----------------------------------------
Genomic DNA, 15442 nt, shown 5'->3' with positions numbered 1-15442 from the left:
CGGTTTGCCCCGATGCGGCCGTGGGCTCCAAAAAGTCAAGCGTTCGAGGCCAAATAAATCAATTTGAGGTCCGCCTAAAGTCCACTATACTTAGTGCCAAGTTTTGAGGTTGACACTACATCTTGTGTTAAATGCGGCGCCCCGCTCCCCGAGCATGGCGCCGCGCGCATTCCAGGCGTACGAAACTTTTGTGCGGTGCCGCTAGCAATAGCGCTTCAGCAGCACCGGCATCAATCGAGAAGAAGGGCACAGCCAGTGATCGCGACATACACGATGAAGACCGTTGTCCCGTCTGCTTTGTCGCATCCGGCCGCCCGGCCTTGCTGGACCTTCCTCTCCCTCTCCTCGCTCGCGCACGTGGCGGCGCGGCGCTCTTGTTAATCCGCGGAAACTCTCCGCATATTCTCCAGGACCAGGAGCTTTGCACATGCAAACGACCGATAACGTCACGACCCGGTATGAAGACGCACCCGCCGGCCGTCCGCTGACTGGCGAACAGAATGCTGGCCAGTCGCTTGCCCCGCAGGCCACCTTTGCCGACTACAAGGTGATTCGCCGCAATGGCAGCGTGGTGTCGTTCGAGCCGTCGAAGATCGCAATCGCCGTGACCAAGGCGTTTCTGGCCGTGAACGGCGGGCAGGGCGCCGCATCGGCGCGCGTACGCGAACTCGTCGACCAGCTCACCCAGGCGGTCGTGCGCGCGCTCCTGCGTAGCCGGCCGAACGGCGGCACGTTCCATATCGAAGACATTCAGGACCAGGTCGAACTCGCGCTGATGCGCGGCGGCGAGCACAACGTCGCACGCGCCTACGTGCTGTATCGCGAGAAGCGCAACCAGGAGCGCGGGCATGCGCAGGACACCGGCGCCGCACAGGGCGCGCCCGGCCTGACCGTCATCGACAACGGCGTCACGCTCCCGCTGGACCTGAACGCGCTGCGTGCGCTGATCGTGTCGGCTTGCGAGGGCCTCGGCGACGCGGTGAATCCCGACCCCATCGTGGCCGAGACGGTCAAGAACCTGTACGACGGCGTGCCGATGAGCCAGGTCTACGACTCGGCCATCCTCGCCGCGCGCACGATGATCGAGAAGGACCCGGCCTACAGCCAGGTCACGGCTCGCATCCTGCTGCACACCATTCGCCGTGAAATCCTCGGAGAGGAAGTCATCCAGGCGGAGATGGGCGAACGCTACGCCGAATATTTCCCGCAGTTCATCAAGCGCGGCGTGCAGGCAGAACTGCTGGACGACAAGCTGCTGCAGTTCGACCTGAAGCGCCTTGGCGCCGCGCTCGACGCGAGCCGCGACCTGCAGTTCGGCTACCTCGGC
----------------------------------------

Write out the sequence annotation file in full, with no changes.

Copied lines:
Genomic DNA, 15442 nt, shown 5'->3' with positions numbered 1-15442 from the left:
CGGTTTGCCCCGATGCGGCCGTGGGCTCCAAAAAGTCAAGCGTTCGAGGCCAAATAAATCAATTTGAGGTCCGCCTAAAGTCCACTATACTTAGTGCCAAGTTTTGAGGTTGACACTACATCTTGTGTTAAATGCGGCGCCCCGCTCCCCGAGCATGGCGCCGCGCGCATTCCAGGCGTACGAAACTTTTGTGCGGTGCCGCTAGCAATAGCGCTTCAGCAGCACCGGCATCAATCGAGAAGAAGGGCACAGCCAGTGATCGCGACATACACGATGAAGACCGTTGTCCCGTCTGCTTTGTCGCATCCGGCCGCCCGGCCTTGCTGGACCTTCCTCTCCCTCTCCTCGCTCGCGCACGTGGCGGCGCGGCGCTCTTGTTAATCCGCGGAAACTCTCCGCATATTCTCCAGGACCAGGAGCTTTGCACATGCAAACGACCGATAACGTCACGACCCGGTATGAAGACGCACCCGCCGGCCGTCCGCTGACTGGCGAACAGAATGCTGGCCAGTCGCTTGCCCCGCAGGCCACCTTTGCCGACTACAAGGTGATTCGCCGCAATGGCAGCGTGGTGTCGTTCGAGCCGTCGAAGATCGCAATCGCCGTGACCAAGGCGTTTCTGGCCGTGAACGGCGGGCAGGGCGCCGCATCGGCGCGCGTACGCGAACTCGTCGACCAGCTCACCCAGGCGGTCGTGCGCGCGCTCCTGCGTAGCCGGCCGAACGGCGGCACGTTCCATATCGAAGACATTCAGGACCAGGTCGAACTCGCGCTGATGCGCGGCGGCGAGCACAACGTCGCACGCGCCTACGTGCTGTATCGCGAGAAGCGCAACCAGGAGCGCGGGCATGCGCAGGACACCGGCGCCGCACAGGGCGCGCCCGGCCTGACCGTCATCGACAACGGCGTCACGCTCCCGCTGGACCTGAACGCGCTGCGTGCGCTGATCGTGTCGGCTTGCGAGGGCCTCGGCGACGCGGTGAATCCCGACCCCATCGTGGCCGAGACGGTCAAGAACCTGTACGACGGCGTGCCGATGAGCCAGGTCTACGACTCGGCCATCCTCGCCGCGCGCACGATGATCGAGAAGGACCCGGCCTACAGCCAGGTCACGGCTCGCATCCTGCTGCACACCATTCGCCGTGAAATCCTCGGAGAGGAAGTCATCCAGGCGGAGATGGGCGAACGCTACGCCGAATATTTCCCGCAGTTCATCAAGCGCGGCGTGCAGGCAGAACTGCTGGACGACAAGCTGCTGCAGTTCGACCTGAAGCGCCTTGGCGCCGCGCTCGACGCGAGCCGCGACCTGCAGTTCGGCTACCTCGGC